Could Climate Change Ruin Thanksgiving Dinner?
Ketch M’Canuwhile|Men With Foil Hats
I heard about this listening to the radio, which I do quite regularly as news is less spoon fed as with the drive-by media of television. I understand that every media outlet has their own agenda, and knowing that the premise is always considered when I come my own consensus and conclusion regarding the subject matter.
Having said that, here’s the latest maneuver the global warmers are employing. They just won’t give it up.
Climate change could one day affect the cost and quality of dishes traditionally served for Thanksgiving Day dinner, suggests a recent paper in the journal Food Research International.
Pasty, dry turkey meat along with expensive fruits, vegetables and potatoes could be on the horizon if more variable extremes in regional weather patterns continue as a likely result of climate change, indicates author Neville Gregory.
The usual star of the Thanksgiving Day feast, roast turkey, could suffer in quality as a result.
“Climate change could affect meat quality in two ways,” Gregory, a professor in animal welfare physiology at the University of London’s Royal Veterinary College, explains. “First, there are direct effects on organ and muscle metabolism during heat exposure which can persist after slaughter.”
Wait for it, he’s just getting started….
Prior studies have demonstrated that heat stress can increase the risks of what’s known as “pale, soft, exudative” (PSE) meat. According to Purdue University Animal Sciences, PSE meat “is characterized by its pale color, lack of firmness, and fluid dripping from its cut surfaces. When cooked, this meat lacks the juiciness of normal meat.”
Not being a scientist, just how did Mr. Neville arrive at this conclusion? Did he raise turkeys under a heat lamp?
And Discovery pushes further…
As a second climate change impact, Gregory believes “changes in livestock and poultry management practices in response to hazards that stem from climate change could indirectly lead to changes in meat quality.”
Pre-conditioning broilers to heat stress to encourage better survival during transport, for example, could lead to more variable breast meat taste, appearance and texture.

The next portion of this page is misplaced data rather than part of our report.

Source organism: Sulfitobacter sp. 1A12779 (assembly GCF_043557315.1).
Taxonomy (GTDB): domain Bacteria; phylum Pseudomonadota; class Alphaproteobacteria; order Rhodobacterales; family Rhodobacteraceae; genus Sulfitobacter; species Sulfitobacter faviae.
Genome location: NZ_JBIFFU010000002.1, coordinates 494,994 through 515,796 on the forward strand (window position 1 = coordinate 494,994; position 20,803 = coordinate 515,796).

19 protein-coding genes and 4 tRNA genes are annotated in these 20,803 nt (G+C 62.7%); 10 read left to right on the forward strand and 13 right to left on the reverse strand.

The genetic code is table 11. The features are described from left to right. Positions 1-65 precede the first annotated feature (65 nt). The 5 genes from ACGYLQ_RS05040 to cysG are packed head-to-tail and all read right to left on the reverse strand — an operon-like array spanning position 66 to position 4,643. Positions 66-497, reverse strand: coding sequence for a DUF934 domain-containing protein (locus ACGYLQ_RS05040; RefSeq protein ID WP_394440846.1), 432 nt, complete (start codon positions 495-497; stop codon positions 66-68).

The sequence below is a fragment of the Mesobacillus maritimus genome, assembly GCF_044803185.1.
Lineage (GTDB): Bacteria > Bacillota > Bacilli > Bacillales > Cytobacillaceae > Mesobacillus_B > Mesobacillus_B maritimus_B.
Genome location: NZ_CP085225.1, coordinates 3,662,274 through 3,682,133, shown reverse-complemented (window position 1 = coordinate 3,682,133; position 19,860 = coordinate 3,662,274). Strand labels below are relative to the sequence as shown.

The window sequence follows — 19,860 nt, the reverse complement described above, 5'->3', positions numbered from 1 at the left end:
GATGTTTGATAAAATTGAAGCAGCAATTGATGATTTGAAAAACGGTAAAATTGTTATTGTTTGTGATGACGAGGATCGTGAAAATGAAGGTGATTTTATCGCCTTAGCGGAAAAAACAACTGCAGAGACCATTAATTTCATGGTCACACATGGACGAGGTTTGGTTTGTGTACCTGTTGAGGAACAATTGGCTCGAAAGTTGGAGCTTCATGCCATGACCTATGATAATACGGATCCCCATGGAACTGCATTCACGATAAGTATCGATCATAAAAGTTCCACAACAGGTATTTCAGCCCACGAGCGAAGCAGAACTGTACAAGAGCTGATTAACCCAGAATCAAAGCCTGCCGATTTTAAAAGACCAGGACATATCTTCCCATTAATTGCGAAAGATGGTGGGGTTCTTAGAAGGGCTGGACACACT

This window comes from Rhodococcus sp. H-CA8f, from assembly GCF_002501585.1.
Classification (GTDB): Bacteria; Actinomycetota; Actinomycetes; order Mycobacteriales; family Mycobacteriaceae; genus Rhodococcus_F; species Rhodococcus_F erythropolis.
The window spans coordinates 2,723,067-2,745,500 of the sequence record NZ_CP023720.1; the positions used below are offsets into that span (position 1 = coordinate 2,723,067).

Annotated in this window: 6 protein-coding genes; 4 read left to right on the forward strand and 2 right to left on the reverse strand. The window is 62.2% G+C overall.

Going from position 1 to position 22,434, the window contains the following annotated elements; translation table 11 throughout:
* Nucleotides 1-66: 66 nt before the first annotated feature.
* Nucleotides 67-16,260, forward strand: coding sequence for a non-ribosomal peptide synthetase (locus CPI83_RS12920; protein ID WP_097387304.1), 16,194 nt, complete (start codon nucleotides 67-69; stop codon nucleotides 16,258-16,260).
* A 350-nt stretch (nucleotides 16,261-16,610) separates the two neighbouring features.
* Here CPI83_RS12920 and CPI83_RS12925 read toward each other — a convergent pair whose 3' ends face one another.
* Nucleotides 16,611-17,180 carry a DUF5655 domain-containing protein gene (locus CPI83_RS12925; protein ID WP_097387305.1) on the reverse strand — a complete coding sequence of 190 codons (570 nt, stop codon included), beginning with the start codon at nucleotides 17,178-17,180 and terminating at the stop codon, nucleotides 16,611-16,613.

Earlier research by other scientists found that when turkey toms were heat stressed during the last five weeks of their rearing period, the lower quality PSE characteristics surfaced. When this condition didn’t develop, acute heat stress could, Gregory reports, “make breast meat tougher.”
Other studies mentioned by Gregory determined “that breast meat can be tougher following pre-slaughter heat stress, or that it may develop a stronger rigor.” Chewy turkey white meat could therefore be possible.
“Skin tears and muscle damage during plucking are more common during warmer months, especially in kosher slaughtered broilers which are not scalded to loosen the feathers,” Gregory mentions, again citing prior research. “The effect is probably due to weaker skin in birds grown during the warmer season.”
The pumpkins, sweet potatoes, potatoes, grains, green beans and other plant products associated with Thanksgiving dinner could also be affected by climate change, he said.
“These foods will be sensitive to water shortages should they arise,” Gregory told Discovery News. “In years when there are water shortages, their price will rise and local communities may have to import part of their needs to make up for the local shortfall in production.”
Professor Gregory is
– scientific advisor to the International Meat Secretariat (IMS)
– IMS representative on the OIE Animal Welfare Working Group
– editor of the journal Outlook on Agriculture
– board member of the Universities Federation of Animal Welfare
He has served as a….
• Member of the EU Scientific Veterinary Committee 1989-1994
• Member of National Animal Welfare Advisory Committee NZ 1996-2004
• Chairman of PIRSA Animal Ethics Committee Australia 2001-2003
• Member of the CEC Working Group preparing the draft proposal on the protection of animals at the time of slaughter or killing 1988-1991
• Scientific Adviser to the Council of Europe Working Group on Stunning and Slaughter 1990-1991
• Member of WSPA Scientific Advisory Panel 1992-2008
• Member of Australian RSPCA Scientific Advisory Panel 2001-2007
• Member of the ad hoc group on the Humane Slaughter of Animals (OIE) 2003-2004
• Member of ISO TC 191Working Group on Standards for Humane Animal Traps 1994
• Scientific Adviser to the IWC Working Group on Cetacean Killing Methods, 1996
• Member of the Independent Working Group on Snares (UK) 2005
Quite impressive right? This list would make any wanna be environmentalist envious. If it is not clear, let’s say that liberalism and food don’t mix. It’s not enough for them to force the global warming scam upon us, but now using food as a scare tactic. If the left is so concerned with animal rights and how we kill to eat, I’d be more willing to listen if they would take a hard stance on the GMO foods, from pasture to shelf, and Monsanto’s corporate control over just about everything we put in our mouths.
Let’s not forget the Discovery Channel’s devotee James Lee who made world headlines by taking over Discovery’s headquarters with canisters strapped to himself, as he was angered by the channels lack of coverage on the plight of the world’s animal population.
This is news, but genetically altered food is not.
When you hear Monsanto mentioned regularly on MSNBC, then you’ll know liberals have finally pulled their heads out of the sand. Then and only then, I might decide to give the left a little more credit.
For now, just leave my Thanksgiving dinner off the table.
Have a great Thanksgiving everyone!